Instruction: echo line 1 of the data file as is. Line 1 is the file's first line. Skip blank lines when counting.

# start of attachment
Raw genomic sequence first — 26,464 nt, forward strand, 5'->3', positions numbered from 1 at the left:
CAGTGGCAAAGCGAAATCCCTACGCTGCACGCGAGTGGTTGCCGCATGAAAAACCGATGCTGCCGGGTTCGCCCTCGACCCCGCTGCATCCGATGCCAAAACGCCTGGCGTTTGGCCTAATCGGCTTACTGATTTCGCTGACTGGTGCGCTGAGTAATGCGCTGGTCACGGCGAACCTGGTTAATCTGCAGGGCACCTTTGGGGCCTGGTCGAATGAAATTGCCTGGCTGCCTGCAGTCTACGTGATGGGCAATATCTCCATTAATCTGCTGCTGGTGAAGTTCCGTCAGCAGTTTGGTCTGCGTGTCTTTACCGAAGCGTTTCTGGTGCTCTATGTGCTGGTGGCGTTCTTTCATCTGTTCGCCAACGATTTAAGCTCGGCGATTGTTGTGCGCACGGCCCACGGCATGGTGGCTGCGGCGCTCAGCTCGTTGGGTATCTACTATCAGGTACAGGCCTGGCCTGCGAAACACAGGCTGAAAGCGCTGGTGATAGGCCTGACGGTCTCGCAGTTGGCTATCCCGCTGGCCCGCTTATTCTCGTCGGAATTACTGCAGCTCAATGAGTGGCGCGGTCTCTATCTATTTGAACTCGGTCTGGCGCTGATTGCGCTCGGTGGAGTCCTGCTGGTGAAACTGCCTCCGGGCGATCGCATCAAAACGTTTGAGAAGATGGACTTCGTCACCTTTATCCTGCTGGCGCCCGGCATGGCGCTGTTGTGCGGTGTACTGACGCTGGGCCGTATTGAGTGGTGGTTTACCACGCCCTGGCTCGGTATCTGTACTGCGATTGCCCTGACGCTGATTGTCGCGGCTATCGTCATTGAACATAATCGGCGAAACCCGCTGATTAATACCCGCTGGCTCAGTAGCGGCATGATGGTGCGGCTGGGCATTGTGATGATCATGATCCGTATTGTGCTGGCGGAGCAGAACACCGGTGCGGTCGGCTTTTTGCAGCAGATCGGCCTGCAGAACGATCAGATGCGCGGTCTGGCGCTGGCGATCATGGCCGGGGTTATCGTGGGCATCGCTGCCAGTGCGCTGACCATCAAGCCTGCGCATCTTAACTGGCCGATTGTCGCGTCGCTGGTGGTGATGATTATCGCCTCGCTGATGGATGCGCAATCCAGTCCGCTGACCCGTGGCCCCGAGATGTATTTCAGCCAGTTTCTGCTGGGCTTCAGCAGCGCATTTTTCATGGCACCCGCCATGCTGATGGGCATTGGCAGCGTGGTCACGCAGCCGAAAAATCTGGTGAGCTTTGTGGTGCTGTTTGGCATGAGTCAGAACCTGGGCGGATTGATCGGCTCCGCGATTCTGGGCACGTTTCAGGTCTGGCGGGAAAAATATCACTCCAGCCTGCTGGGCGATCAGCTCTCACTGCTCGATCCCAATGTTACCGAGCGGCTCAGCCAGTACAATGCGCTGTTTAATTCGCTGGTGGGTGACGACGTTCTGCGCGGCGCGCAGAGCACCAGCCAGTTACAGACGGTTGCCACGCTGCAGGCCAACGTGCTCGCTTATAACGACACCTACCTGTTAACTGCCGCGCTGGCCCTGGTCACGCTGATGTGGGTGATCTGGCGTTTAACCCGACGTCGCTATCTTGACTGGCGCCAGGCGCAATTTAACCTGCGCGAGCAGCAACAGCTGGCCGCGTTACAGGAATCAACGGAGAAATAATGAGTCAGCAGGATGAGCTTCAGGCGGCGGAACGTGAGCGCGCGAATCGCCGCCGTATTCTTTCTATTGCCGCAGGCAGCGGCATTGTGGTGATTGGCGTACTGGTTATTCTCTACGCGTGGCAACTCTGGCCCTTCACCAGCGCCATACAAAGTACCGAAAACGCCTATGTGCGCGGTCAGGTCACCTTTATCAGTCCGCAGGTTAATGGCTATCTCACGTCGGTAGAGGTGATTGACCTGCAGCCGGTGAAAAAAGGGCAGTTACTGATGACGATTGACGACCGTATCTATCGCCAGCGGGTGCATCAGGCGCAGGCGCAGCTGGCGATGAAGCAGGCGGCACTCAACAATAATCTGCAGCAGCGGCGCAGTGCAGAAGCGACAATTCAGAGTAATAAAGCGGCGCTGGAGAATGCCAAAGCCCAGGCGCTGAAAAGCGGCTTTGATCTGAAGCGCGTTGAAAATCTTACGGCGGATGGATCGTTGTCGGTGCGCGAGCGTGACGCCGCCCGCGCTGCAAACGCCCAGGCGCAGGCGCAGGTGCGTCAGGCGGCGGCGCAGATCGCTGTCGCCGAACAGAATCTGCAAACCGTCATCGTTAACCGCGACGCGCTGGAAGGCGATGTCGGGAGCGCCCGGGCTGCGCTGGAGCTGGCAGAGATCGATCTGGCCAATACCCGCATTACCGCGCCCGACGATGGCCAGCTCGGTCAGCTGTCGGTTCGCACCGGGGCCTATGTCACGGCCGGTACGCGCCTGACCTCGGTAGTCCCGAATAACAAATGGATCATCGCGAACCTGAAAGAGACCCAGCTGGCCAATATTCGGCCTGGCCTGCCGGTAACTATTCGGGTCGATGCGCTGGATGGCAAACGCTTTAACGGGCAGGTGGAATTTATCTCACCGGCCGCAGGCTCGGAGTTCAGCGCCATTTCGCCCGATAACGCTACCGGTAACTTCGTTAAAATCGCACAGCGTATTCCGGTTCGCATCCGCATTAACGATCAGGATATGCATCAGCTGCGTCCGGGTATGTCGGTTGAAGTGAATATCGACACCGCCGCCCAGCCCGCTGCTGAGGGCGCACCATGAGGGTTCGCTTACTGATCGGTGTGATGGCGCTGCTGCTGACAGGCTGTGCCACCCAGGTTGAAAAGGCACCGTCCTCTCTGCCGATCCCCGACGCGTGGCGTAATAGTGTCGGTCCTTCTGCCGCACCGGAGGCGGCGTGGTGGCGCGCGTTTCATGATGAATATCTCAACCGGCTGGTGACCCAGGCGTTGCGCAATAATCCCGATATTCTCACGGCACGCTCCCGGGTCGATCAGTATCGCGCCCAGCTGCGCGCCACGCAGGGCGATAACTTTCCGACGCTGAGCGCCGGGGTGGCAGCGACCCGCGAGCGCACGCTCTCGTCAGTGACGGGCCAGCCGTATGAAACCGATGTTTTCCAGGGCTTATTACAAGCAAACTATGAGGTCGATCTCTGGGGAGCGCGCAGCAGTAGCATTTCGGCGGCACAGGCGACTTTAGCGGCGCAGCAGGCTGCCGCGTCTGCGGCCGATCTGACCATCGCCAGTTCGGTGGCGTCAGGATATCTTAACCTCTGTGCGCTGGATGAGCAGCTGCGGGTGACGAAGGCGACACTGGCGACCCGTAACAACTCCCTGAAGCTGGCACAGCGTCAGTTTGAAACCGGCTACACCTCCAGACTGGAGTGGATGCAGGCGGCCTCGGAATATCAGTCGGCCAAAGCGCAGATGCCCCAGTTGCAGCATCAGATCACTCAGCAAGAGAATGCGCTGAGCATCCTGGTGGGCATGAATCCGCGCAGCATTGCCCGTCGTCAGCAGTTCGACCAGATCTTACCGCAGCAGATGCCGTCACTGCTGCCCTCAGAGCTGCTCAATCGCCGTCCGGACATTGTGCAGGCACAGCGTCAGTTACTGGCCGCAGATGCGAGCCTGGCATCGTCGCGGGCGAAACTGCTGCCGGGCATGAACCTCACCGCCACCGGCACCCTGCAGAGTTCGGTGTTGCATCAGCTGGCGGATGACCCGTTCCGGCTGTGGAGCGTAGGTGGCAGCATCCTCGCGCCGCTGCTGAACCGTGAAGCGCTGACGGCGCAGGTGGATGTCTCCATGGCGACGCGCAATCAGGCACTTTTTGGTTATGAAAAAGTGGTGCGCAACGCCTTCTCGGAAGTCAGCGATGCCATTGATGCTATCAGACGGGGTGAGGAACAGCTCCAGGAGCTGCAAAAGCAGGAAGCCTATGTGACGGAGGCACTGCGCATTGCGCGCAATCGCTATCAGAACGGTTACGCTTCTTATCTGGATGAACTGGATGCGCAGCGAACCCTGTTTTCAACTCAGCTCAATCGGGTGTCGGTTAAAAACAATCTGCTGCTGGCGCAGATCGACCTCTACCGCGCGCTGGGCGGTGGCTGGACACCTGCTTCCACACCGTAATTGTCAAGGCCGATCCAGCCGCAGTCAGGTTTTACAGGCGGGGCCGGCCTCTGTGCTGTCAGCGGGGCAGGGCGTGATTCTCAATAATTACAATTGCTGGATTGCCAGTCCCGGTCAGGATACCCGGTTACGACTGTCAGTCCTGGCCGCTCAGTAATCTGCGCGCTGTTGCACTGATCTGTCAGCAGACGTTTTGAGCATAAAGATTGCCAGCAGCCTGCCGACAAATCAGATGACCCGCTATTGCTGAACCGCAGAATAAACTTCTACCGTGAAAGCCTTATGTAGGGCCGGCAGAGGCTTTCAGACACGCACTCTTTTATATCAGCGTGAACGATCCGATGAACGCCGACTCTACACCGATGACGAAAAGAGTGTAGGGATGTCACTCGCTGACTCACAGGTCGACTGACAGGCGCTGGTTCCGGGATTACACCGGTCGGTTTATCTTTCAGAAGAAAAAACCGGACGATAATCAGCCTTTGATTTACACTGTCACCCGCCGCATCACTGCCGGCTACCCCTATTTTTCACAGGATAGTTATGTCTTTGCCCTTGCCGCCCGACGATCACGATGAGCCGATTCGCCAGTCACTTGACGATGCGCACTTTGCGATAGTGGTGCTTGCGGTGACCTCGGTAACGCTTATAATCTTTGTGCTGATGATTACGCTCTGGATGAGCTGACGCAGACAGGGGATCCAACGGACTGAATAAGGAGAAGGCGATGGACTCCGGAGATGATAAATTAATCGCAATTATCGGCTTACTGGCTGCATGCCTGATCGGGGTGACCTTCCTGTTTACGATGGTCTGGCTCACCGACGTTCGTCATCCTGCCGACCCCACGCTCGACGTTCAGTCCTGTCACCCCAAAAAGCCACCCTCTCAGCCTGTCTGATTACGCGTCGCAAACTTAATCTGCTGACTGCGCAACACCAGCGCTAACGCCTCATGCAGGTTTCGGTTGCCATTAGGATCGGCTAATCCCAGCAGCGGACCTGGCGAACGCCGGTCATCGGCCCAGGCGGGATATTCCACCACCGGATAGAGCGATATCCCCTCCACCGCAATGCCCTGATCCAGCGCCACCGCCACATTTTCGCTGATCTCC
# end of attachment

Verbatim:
Raw genomic sequence first — 26,464 nt, forward strand, 5'->3', positions numbered from 1 at the left: